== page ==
The pitch: Facing Ted Williams today might be so bad. Scary, for sure. But still …
Consider that you’d be pitching against a 94-year-old frozen in time.
Johnny James, a right-handed pitcher for the Yankees and Angels between 1958 and ’61, says that living these days in Scottsdale, Ariz., he often drives by the Alcor Life Extension cryonics facility where Williams’ detached head is still reported to be chilling out in the hopes of being brought back to life years from now.
Maybe that’s tough for someone in Southern California who’s supposed to consider the Giants a hated rival. But in a short, sweet and succinct autobiography, the San Francisco 33-year-old lefty relief specialist who has landed with the World Champions after trips through Kansas City and Colorado opens up about a religious awakening that will define his legacy more than just trying to strike out Detroit Tigers in key Fall Classic appearances.
The pitch: Andy Messersmith didn’t want out of L.A. He just wanted a no-trade clause in his contract so he could pitch for the Dodgers until the end of his career. The Dodgers and owner Peter O’Malley didn’t seem all that sold on giving that up to the pitcher who in 1974 was an NL All-Star and led the league in wins, and then in ’75 had the most complete games and shutouts.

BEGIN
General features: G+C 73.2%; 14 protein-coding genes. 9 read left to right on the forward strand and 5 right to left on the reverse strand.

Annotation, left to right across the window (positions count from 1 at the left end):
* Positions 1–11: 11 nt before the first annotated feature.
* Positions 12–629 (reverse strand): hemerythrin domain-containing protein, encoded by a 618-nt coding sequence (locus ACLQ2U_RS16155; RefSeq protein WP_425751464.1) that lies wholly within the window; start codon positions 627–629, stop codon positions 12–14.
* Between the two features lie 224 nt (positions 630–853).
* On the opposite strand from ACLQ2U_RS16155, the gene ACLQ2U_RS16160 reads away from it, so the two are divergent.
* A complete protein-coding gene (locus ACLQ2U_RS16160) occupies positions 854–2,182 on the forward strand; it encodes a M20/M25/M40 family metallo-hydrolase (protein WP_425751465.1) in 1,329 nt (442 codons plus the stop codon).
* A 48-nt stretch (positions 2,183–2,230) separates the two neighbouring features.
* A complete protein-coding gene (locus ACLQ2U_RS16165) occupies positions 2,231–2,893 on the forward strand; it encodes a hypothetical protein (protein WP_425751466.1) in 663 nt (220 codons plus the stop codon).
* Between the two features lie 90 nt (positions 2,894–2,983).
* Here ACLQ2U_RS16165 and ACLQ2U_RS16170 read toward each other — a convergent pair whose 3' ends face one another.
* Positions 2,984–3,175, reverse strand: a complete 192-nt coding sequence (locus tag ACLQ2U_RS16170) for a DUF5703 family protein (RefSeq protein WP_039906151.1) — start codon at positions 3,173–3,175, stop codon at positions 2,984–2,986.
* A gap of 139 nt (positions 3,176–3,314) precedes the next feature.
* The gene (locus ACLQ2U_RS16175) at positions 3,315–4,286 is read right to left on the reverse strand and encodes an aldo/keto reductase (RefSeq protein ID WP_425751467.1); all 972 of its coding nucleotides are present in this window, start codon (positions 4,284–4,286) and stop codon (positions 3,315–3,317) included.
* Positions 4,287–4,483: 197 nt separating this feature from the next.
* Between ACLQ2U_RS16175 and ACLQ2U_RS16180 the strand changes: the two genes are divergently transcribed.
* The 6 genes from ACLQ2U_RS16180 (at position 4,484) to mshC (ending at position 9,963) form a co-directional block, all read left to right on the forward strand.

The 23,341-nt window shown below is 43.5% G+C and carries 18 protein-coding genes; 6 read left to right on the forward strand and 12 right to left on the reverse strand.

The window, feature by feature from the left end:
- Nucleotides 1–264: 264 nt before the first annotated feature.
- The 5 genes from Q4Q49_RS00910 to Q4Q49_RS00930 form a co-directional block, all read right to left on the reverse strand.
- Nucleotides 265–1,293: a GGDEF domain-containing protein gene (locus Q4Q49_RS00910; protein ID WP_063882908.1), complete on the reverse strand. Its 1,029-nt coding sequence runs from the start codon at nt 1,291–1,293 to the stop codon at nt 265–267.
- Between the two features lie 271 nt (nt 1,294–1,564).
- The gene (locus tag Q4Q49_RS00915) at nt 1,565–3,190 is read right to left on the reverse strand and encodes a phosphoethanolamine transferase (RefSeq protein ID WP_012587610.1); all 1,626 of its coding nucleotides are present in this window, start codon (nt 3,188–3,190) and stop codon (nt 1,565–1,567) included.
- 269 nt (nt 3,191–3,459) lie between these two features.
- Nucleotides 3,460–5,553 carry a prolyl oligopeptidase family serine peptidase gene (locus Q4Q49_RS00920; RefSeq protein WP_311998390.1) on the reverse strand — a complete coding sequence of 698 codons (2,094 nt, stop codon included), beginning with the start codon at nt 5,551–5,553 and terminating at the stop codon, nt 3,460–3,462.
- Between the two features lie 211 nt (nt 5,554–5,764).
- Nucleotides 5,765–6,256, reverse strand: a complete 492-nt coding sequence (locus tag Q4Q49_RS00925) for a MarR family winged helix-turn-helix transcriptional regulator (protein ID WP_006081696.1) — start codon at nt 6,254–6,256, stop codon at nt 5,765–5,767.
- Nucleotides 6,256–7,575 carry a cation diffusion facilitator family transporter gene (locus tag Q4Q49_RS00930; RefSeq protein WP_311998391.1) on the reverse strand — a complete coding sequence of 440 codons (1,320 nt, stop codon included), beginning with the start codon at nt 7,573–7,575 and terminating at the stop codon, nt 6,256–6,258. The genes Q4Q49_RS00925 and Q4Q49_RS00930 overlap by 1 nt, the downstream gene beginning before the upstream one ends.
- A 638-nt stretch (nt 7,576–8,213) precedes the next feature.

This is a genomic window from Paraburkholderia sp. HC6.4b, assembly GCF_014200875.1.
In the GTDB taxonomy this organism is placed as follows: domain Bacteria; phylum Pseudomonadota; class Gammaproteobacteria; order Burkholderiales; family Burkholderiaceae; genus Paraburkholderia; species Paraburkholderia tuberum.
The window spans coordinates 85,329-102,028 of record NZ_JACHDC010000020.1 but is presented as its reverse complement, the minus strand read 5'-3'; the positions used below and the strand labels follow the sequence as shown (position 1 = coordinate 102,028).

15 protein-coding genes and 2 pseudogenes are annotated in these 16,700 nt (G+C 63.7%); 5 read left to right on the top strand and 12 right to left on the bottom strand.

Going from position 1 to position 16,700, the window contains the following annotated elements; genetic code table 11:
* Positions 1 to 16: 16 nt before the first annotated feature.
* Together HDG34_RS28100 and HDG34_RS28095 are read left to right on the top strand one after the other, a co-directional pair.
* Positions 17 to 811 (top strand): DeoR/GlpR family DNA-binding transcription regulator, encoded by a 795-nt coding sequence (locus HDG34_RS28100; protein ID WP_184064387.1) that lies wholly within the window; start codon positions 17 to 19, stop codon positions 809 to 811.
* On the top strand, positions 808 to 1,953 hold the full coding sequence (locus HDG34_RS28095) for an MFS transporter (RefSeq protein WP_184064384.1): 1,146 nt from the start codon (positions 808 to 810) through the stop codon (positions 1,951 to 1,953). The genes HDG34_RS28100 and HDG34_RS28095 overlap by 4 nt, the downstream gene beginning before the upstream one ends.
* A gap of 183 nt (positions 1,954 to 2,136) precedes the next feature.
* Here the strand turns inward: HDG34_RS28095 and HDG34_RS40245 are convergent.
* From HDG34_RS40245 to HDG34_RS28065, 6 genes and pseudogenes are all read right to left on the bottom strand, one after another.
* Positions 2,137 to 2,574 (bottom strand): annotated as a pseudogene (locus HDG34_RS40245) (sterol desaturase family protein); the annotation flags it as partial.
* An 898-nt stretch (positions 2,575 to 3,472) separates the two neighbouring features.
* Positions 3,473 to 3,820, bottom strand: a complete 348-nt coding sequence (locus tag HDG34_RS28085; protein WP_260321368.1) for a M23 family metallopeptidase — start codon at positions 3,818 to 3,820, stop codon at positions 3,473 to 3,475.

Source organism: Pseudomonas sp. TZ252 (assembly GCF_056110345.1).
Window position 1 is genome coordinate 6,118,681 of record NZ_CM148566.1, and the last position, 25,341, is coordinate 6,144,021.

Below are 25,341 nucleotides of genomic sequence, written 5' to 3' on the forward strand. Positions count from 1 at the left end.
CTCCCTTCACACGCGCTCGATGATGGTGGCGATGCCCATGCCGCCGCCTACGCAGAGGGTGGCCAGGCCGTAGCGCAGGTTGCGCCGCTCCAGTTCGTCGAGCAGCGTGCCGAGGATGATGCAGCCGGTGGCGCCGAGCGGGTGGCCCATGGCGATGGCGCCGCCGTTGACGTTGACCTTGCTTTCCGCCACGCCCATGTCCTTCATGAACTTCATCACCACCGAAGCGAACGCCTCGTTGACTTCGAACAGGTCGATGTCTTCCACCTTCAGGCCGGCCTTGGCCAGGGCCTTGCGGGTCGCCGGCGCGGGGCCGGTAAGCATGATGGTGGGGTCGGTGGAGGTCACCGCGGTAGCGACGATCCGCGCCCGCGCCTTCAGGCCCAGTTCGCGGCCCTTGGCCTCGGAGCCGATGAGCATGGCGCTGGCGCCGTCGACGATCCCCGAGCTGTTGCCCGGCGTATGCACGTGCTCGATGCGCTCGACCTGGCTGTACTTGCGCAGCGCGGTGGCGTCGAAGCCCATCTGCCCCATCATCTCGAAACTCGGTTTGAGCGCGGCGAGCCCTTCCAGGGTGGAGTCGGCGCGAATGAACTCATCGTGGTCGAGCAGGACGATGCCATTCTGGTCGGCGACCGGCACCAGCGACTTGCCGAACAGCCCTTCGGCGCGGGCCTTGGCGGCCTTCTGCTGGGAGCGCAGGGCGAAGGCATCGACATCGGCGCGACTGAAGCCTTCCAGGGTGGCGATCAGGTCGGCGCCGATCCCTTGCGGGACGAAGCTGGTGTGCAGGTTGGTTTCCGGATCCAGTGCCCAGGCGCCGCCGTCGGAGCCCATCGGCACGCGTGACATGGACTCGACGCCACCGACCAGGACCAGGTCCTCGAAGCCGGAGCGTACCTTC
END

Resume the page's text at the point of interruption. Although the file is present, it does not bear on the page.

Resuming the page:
When the arbitration dust settled, Messersmith (along with semi-retired pitcher Dave McNally) was a free man in 1976 — just three years after the Supreme Court had ruled in favor of Curt Flood and his right to refuse a trade, a decision that both Messersmith and O’Malley watched with keen interest.
Where a kid on the South Side of Chicago could dream, in 1988. (Photo by Thomas. C. Harney)
The book: “Portraits From the Park: Comiskey Park Photographs, 1973-1990” The author: Photos by Thomas W. Harney, text by Thomas Nawrocki, Harney and Ed Maldonado The vital stats: Columbia College Chicago Press, 93 pages, $35